7 Jan 2020
How did markets around the world fare in 2019?
With fears of further US interest rate rises, the economic slowdown in China and a potential trade war in the mix in late 2018, the economic outlook for 2019 wasn’t bright.
The markets could have easily been knocked off course but 2019 proved a sparkling year, with markets rebounding and rallying significantly, producing the biggest jump in the stock market since 2009!
World markets added more than 24% and European markets gained in excess of 20%. Trade war fears were dispelled in China as a pathway to resolution became clear, causing the Chinese market to produce the strongest return of any of the world’s major stock markets, up 36% and, despite uncertainty over Brexit, the UK market also generated a convincing return of 12%.
Will 2020 be a year of surprises? We’re at the start of the year with a vision of the potential risks on the horizon so we’re cautious, but the big risks and concerns from 2019 seem to have dissipated.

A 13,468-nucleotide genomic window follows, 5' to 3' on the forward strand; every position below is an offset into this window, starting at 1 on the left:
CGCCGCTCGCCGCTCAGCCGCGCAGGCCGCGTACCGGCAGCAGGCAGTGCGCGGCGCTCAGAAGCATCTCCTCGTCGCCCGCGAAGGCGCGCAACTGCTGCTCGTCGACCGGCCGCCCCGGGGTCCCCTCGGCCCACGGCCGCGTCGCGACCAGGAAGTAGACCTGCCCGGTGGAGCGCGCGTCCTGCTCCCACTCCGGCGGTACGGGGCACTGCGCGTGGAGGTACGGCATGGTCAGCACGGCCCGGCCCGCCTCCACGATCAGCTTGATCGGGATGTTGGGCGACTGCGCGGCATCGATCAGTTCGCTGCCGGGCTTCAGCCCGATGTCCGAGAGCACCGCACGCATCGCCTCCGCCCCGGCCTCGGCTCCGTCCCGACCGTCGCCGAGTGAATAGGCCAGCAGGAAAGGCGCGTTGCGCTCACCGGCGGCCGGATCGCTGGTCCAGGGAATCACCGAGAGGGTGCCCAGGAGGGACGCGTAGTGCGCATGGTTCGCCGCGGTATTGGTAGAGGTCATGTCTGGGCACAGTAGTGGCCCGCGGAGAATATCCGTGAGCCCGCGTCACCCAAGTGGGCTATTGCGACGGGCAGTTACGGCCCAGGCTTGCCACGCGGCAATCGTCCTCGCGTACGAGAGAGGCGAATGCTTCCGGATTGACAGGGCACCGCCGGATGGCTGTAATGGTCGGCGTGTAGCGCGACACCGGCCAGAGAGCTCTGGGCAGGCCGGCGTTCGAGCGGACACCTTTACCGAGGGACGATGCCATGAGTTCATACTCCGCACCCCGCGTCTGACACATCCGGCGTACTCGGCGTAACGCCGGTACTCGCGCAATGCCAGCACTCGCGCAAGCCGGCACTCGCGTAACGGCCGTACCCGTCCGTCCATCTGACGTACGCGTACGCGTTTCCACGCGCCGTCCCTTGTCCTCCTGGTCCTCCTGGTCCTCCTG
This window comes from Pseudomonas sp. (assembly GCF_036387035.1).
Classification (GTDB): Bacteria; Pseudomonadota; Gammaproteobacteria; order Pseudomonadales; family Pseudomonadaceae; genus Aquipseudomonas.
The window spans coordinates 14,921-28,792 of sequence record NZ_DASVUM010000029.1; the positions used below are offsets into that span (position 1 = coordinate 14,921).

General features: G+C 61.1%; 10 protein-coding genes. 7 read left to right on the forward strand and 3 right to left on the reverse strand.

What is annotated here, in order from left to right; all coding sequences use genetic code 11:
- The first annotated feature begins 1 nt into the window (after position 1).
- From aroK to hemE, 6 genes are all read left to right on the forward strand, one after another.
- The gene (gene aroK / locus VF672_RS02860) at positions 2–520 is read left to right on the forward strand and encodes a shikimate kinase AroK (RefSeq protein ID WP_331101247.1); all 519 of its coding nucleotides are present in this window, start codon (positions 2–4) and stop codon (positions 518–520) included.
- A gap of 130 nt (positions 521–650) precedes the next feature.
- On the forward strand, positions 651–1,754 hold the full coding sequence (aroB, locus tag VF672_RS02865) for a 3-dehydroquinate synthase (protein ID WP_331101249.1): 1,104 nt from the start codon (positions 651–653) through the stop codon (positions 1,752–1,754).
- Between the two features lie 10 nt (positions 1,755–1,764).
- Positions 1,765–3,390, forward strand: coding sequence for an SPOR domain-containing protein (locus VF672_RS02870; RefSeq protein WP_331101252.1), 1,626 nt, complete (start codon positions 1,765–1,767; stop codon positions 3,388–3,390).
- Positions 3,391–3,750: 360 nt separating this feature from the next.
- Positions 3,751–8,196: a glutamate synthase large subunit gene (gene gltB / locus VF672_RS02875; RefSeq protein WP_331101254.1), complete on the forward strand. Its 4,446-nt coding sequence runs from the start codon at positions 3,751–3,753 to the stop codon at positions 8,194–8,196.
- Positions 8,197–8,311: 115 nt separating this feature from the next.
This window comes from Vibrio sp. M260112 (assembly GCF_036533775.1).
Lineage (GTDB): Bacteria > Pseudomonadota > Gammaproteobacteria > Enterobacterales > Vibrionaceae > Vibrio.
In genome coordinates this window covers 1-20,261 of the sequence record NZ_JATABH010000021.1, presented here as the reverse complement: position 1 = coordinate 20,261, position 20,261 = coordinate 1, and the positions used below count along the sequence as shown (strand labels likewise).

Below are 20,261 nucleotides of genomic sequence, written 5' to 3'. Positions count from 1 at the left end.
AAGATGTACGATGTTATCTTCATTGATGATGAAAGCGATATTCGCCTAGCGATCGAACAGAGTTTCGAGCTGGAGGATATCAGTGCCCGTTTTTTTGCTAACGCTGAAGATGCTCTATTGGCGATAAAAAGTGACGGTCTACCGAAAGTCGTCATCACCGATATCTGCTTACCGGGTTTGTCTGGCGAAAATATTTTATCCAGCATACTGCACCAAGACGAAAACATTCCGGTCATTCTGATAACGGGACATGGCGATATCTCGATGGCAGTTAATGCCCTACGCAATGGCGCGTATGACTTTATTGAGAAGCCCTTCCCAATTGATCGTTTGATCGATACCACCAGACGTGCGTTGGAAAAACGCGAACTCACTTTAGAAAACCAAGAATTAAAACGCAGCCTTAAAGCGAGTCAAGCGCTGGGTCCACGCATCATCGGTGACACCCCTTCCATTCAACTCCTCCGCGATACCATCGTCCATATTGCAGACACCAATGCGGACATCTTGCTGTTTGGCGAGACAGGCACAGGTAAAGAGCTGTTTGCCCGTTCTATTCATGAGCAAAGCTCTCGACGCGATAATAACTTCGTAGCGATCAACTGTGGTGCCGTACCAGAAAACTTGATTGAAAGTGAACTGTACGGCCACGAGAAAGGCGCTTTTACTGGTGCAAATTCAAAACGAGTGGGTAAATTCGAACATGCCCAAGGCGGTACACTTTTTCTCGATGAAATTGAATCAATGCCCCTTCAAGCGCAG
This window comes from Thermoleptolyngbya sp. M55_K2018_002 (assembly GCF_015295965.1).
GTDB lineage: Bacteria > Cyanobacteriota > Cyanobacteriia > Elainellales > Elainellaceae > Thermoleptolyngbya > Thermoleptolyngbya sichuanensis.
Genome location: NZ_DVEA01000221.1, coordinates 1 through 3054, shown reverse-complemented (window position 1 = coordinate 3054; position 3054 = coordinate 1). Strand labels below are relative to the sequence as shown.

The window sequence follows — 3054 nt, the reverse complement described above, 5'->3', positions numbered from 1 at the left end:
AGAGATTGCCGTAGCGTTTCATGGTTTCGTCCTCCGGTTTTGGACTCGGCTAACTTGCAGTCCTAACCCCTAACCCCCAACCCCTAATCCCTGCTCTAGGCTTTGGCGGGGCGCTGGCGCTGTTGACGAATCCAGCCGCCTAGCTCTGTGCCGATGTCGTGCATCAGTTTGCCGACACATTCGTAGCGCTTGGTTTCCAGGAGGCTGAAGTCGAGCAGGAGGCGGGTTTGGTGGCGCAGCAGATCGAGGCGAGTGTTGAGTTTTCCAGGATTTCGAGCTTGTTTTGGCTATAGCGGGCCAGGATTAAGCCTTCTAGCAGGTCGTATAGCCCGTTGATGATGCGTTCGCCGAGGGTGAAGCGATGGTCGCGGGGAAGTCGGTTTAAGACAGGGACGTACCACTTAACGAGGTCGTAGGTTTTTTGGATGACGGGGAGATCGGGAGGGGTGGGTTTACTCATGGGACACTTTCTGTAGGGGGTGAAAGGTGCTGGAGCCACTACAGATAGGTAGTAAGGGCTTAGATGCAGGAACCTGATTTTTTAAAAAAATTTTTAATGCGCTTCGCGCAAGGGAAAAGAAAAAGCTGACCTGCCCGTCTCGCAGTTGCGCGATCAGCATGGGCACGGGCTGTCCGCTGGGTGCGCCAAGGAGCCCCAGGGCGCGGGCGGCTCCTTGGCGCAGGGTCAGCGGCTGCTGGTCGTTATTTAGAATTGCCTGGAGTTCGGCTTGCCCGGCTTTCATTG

However, there is always potential for events to be blown off course and for unprecedented incidents to disrupt the markets.
The outlook for 2020 in the US is stable growth ahead of the November election. This should boost growth around the world but if it doesn’t play out, could push Europe to the brink of recession. Closer to home, Brexit is in progress, but there is still uncertainty around trade deal negotiations and how they are resolved is key to future market fluctuation.
The likely scenario is a rebound in economic growth across Europe and the UK as political uncertainty fades. A thaw in the trade war and a recharged economy may be in the offing but an escalation in trade tensions could spark a downward trend. However, growth in China should remain unchanged.
The US presidential election and trade relations between the US and China are two of the main risks that could prompt a recession but there are also factors that we can’t predict.
The US drone strike on Baghdad airport reported today, killing a top Iranian commander, will no doubt cause major tension between the US and the Middle East. Oil prices have already rocketed and the outlook for global energy security has drastically deteriorated. Unplanned volatile events such as these can have massive implications for the world markets.
2020 is looking bright but the road to market stability never did run smooth. Past performance isn’t a great indicator for future returns but one thing we can take from 2019 is that anything’s possible.